‘Anonymous’ targets Montreal Grand Prix to back students
MONTREAL — The global group of computer hackers known as Anonymous threw its support behind Quebec students protesting hikes in tuition fees by threatening to disrupt the Montreal Grand Prix.
The activists, who earlier this month claimed responsibility for downing a dozen Quebec government websites, blasted organizers for intending to run the race in the Canadian province that recently passed an emergency law restricting protests.
Special Law 78, it said, has been “universally condemned by human rights watchers around the world as tyrannical, draconian — and (has left) Quebec in clear violation of its basic human rights obligations.”
“Beginning on June 7th and running through race day on June 10th, Anonymous will take down all the F1 websites, dump the servers and databases — and wreck anything else F1-related we can find on the Internet,” said a statement.
Anonymous, which in 2010 targeted websites of companies such as Visa and Mastercard after they stopped supporting whistleblower Wikileaks, also warned race spectators not to purchase tickets online for the event or risk having their credit card information stolen and posted online for all to see.
The threats came as students and government representatives headed into a second day of talks to end protests that have raged here since mid-February over a plan by provincial Premier Jean Charest to raise rates at Quebec universities by 82 percent to rein in a budget deficit.
Hundreds of demonstrators have been arrested and clashes have erupted sporadically as more than 165,000 students have refused to attend class as tens of thousands have taken to the streets.
A tentative deal was reached after marathon negotiations a month ago but soon fell apart, and nightly protests in Montreal and other cities resumed.
Special Law 78 was passed on May 18 in an effort to quell the unrest, but has only served to galvanize opposition to the government.
The measure requires organizers to give police at least eight hours advance warning of times and locations of protest marches, with hefty fines imposed for failing to do so.
Last week, some 1,000 protesters were detained in some of the biggest mass arrests in the province’s history.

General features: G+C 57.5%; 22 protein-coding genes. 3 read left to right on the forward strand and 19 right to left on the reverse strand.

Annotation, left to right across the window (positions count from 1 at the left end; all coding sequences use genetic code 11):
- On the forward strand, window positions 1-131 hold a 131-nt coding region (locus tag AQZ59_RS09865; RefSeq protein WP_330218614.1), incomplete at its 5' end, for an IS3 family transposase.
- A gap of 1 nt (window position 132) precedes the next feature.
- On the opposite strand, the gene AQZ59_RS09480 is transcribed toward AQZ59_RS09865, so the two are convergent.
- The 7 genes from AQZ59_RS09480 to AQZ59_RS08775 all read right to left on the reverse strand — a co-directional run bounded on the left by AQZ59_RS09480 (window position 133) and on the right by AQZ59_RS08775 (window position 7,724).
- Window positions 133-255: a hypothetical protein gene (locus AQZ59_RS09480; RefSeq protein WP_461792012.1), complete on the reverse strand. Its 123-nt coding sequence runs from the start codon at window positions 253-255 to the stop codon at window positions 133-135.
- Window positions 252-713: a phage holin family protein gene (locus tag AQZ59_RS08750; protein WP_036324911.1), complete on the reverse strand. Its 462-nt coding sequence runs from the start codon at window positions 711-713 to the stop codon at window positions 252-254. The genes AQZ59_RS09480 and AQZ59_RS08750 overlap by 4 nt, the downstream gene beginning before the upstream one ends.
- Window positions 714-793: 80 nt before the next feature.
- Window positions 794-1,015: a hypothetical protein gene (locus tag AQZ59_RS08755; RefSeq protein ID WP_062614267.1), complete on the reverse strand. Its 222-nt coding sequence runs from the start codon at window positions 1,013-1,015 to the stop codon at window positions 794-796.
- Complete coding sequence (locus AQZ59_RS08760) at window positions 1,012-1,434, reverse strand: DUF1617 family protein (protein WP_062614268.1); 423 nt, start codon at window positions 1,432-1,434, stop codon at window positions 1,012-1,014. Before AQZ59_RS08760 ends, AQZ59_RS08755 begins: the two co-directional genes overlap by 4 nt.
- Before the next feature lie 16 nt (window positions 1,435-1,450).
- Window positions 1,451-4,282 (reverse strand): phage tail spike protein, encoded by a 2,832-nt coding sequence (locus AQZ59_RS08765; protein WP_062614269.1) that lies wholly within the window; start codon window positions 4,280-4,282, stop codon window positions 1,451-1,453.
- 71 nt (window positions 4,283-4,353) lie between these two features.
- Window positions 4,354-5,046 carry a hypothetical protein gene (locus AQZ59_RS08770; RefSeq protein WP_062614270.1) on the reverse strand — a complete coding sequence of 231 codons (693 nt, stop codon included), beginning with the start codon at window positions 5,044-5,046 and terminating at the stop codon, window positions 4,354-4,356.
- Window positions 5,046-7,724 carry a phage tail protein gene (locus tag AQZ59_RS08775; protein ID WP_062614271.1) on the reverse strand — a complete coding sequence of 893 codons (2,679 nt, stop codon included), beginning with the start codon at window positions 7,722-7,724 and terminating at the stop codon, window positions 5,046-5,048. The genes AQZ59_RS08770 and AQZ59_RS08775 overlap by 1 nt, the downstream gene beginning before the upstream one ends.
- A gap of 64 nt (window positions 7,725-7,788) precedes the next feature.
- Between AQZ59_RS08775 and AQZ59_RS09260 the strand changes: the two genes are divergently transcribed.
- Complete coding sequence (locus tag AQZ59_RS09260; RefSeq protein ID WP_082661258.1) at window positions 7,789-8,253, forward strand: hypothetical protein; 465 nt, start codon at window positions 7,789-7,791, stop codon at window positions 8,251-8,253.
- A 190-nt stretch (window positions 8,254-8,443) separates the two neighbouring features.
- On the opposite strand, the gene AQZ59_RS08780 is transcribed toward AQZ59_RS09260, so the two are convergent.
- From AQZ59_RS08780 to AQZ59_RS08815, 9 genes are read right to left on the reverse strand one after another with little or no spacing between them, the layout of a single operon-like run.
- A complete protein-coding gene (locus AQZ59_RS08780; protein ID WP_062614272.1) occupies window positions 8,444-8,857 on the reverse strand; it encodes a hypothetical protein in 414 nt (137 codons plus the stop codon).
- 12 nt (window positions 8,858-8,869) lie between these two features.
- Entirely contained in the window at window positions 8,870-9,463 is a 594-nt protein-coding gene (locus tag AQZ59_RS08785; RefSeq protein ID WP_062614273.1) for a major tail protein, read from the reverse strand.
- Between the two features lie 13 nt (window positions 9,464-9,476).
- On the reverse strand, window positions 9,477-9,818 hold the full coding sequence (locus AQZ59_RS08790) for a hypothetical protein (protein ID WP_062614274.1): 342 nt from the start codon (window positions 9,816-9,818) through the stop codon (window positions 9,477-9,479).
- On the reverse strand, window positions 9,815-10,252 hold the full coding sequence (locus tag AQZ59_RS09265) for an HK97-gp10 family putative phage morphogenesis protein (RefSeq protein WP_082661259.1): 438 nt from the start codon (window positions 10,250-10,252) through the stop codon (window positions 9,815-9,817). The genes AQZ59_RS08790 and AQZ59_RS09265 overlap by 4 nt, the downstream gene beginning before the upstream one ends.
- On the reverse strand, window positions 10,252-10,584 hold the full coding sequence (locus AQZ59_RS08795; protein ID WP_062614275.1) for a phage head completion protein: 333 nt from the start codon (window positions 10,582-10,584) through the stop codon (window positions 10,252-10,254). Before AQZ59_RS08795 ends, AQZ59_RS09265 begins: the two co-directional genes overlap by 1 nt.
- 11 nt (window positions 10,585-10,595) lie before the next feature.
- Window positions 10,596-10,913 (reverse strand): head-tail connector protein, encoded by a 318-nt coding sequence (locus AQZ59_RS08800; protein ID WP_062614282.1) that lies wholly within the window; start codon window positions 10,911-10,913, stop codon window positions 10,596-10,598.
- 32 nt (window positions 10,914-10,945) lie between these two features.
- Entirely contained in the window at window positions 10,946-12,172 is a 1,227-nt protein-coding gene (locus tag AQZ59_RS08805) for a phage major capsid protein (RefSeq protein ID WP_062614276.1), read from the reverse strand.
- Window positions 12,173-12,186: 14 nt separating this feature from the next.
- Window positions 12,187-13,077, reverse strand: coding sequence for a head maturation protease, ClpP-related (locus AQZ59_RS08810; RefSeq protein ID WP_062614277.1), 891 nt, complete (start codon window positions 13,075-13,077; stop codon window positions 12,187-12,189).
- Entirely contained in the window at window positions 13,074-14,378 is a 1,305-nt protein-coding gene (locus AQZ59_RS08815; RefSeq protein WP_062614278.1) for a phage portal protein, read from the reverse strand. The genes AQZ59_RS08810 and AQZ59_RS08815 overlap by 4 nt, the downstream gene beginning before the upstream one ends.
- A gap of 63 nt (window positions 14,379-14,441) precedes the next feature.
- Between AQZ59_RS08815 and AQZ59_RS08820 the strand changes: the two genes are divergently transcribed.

Meanwhile Tuesday, talks between students and the Quebec government aimed at ending the tuition fees protests appeared to be moving forward.
During a dinner break, Martine Desjardins, president of the Federation of University Students (FEUQ), said she and her colleagues had submitted offers to the government.
“We expect the government to get back to us tonight,” Desjardins said without going into details. “It’s clear the negotiations will continue tonight.”
The discussions between Education Minister Michelle Courchesne and student leaders have been touted as a “last chance” to resolve the conflict before the start of summer festivals and other major tourist draws such as the Montreal Grand Prix.
Going into the session, one of the student leaders, Leo Bureau-Blouin, said he was expecting Courchesne to unveil a new proposal.
“The minister of education said she would present a new offer today. We’re hoping that it’s significant,” Bureau-Blouin said.
Courchesne said she was “satisfied” that the talks were going well.
On Monday Premier Charest met with student leaders for the first time since the crisis erupted, joining the talks to hear their demands.
Gabriel Nadeau-Dubois, spokesman for the radical student group Classe, said this showed “that the government recognizes the extent of the crisis” and maybe “a certain sincerity on the part of the government in regards to the negotiations.”
“The prime minister spent a half hour with us,” said Desjardins, “but he did not have many answers to our questions.”
Also Tuesday, Transportation Minister Norman MacMillan evoked the triggering of early legislative elections in July to end the stalemate if the government failed to reach a deal with the students soon.
“I would be a liar if I told you otherwise,” he said in response to a reporter’s question.